As such, Sunghoon believes that most of the pro-neo-liberal political parties do not even master certain topics and that a budget is only a masquerade for them. Additionally, he says that the reform of the sugar industry (2006) has resulted in a huge problem. The founding member of the small planter association claims that this has resulted in the abandonment of land by small planters. It is noteworthy that over time, a lot of very fertile agricultural lands have been sold to well-to-do foreigners. For Kreepalloo Sunghoon, our lands should remain in the hands of the population. He advocates for the sovereignty of the property market.

Furthermore, he claims that small planters are underpaid because of the rate based on which sugar is calculated. As such, the money they get does not even cover their cost of production and labor cost. In fact, in 2019 the cost of production of one ton of sugar was RS 25,000, however, in 2022 the price paid to small planters has remained the same. Therefore, Kreepalloo believes that the reason why more and more small planters are abandoning their land is because they are no more profitable. At the moment, there are of about 30,000 plots of lands that have been abandoned and Kreepalloo finds it inadmissible that this scares resource is been neglected.

He firmly believes that this government does not recognized the importance of the agricultural sector in the economy. The latter claims that in the face of the difficult socioeconomic context, we can no longer think about importing our food products. Kreepalloo Sunghoon claims that there has been a decreased in vegetable production, from 220,000 tons to about 80,000 tons per year.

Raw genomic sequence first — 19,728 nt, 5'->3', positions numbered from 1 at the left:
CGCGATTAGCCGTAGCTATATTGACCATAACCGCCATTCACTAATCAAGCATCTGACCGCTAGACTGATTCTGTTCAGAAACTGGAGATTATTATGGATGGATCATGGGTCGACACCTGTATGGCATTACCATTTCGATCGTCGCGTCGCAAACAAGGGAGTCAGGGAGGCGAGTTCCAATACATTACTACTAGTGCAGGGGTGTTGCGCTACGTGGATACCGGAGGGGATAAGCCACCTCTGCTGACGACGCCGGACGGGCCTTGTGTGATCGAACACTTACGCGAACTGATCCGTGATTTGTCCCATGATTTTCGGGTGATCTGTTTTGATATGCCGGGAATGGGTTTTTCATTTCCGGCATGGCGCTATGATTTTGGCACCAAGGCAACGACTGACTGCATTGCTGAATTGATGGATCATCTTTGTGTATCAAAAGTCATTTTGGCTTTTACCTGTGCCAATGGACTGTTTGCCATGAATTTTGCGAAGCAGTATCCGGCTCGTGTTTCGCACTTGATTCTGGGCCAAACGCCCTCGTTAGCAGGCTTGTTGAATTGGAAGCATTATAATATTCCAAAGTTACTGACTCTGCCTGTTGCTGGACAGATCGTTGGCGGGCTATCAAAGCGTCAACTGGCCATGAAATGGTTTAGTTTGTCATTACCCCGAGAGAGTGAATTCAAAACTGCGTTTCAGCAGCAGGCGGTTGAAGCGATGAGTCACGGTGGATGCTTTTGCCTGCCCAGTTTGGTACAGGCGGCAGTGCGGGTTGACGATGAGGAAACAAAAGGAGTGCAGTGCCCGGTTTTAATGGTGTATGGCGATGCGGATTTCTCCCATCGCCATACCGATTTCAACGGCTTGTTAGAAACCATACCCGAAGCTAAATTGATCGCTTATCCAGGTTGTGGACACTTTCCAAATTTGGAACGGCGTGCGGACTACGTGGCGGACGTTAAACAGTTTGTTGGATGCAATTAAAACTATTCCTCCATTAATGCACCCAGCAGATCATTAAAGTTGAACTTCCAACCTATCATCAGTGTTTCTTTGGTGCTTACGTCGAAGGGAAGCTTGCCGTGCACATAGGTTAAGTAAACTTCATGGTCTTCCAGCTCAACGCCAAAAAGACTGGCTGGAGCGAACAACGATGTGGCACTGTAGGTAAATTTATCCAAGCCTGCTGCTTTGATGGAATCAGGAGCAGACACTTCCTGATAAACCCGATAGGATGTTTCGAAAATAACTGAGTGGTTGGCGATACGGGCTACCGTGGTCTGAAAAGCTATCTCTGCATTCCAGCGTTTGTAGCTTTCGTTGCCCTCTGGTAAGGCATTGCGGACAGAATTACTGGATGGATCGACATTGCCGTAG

Kugan Parapen’s comments.

The economist and member of Rezistans ek Alternativ (ReA), Kugan Parapen, claims that this budget has as main objective the liberalization of our property market since a number of measures have been presented to allow wealthy foreigners to acquire property on the island. Kugan reminded that this liberalization has been taking place since 2002 with the implementation of the Integrated Resort Scheme (IRS). The then government came up with the IRS to allow real estate developers the opportunity to build villas that could be sold for millions of dollars to foreigners. Kugan claims that since 2002 there has been a trend whereby each successive government has come up with measures to facilitate real estate acquisition in Mauritius.

After 2002, we had the implementation of the Real Estate Scheme(RES) and in 2015 it was renamed as the Property Development Scheme (PDS). The leftist economist, finds it important to highlight the effect of the establishment of the PDS. The different budgets presented since 2015 show that there has been an important liberalization of our land market and Kugan sees this as a danger. The government does not seem to be aware of the direct and indirect effect of this liberalization on the Mauritian population.

  1. Holders of Residence Permits will be given the opportunity, upon applications, to acquire a residential property of a minimum of USD 350 000 outside the existing schemes, subject to a 10 percent contribution made to the Solidarity Fund.Watch the full debate here:

Watch the full debate here: